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PWE-058 Co-designing inflammatory bowel disease (ibd) services in scotland: the patients perspective
  1. M Schoultz1,
  2. L Macaden1,
  3. A Watson1,2
  4. and NHS Highland IBD QIP Group
  1. 1School of Health Sciences, University of Stirling
  2. 2Surgery, NHS Highland, Inverness, UK

Abstract

Introduction The Scottish Government–s ambition is to ensure that health services are co-designed with the communities they serve.

IBD lifelong management has historically been dependent on the available health services. Crohn’s and Colitis UK and the Scottish Government have recognised the need to review and update the current IBD care model to a model that reflects the range of daily needs for IBD patients.

An online survey was conducted where IBD patients were asked to express their views on what is good about the NHS care they receive, what should improve and anything else they would like to add about living with IBD. This survey is the first step of co-designing and developing a national strategy for IBD service improvement in Scotland.

Aim To explore IBD patients' experiences of current services and make recommendation for future service development.

Method This study was part of a wider on line survey. The online survey was opened between March and May 2014. Participants were IBD patients across Scotland. 777 took part in the survey and 279 participants responded to the open ended questions about their experiences with IBD services. Thematic analysis of all data was conducted independently by two researchers and then grouped under the key themes.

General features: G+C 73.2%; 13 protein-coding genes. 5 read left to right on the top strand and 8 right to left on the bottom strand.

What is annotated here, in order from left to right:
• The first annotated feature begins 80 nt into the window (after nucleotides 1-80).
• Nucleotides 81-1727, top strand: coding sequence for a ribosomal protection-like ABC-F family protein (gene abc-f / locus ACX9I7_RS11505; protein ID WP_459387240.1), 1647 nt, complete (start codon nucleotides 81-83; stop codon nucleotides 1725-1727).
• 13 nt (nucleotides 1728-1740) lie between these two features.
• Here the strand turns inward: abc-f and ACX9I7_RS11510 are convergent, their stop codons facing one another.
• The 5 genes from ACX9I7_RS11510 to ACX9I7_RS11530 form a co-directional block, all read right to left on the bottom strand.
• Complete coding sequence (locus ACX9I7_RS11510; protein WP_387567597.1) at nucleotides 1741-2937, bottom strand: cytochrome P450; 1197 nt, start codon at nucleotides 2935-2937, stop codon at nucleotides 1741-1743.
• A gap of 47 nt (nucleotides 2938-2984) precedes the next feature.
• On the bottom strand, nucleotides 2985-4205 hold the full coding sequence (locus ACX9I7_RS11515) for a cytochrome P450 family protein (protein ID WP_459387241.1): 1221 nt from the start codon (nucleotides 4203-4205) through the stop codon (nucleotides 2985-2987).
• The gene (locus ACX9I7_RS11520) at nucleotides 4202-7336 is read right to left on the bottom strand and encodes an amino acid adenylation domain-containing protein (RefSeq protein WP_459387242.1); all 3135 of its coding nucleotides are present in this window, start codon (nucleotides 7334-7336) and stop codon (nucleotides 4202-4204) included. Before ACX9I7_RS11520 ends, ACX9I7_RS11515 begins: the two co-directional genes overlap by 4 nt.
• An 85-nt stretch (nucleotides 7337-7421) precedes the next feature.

Results Three key themes emerged from the analysis:

1. Quality of life: IBD patients highlighted the huge impact the disease has on quality of life and the desperate and urgent need for better addressing this in a holistic way.

2. IBD clinicians: IBD patients recognise the need for more IBD nurses and gastroenterologists along with better access to them. Those with a named IBD nurse reported to be more satisfied with their care.

3. Clear IBD care pathway: IBD patients identified that better coordination of care and communication between all departments involved in IBD care delivery is needed along with making the IBD care pathway more explicit to IBD patients.

Conclusion IBD patients recognise that while living with IBD, their needs are wider than medical and biological; therefore a more holistic approach to their care is needed. While IBD patents with named IBD nurse reported higher satisfaction with their care, they recognise the need for integrating psychological, counselling and dietician services in the IBD care, together with practical advice on how to live with IBD as soon as diagnosed.

Disclosure of interest None Declared.

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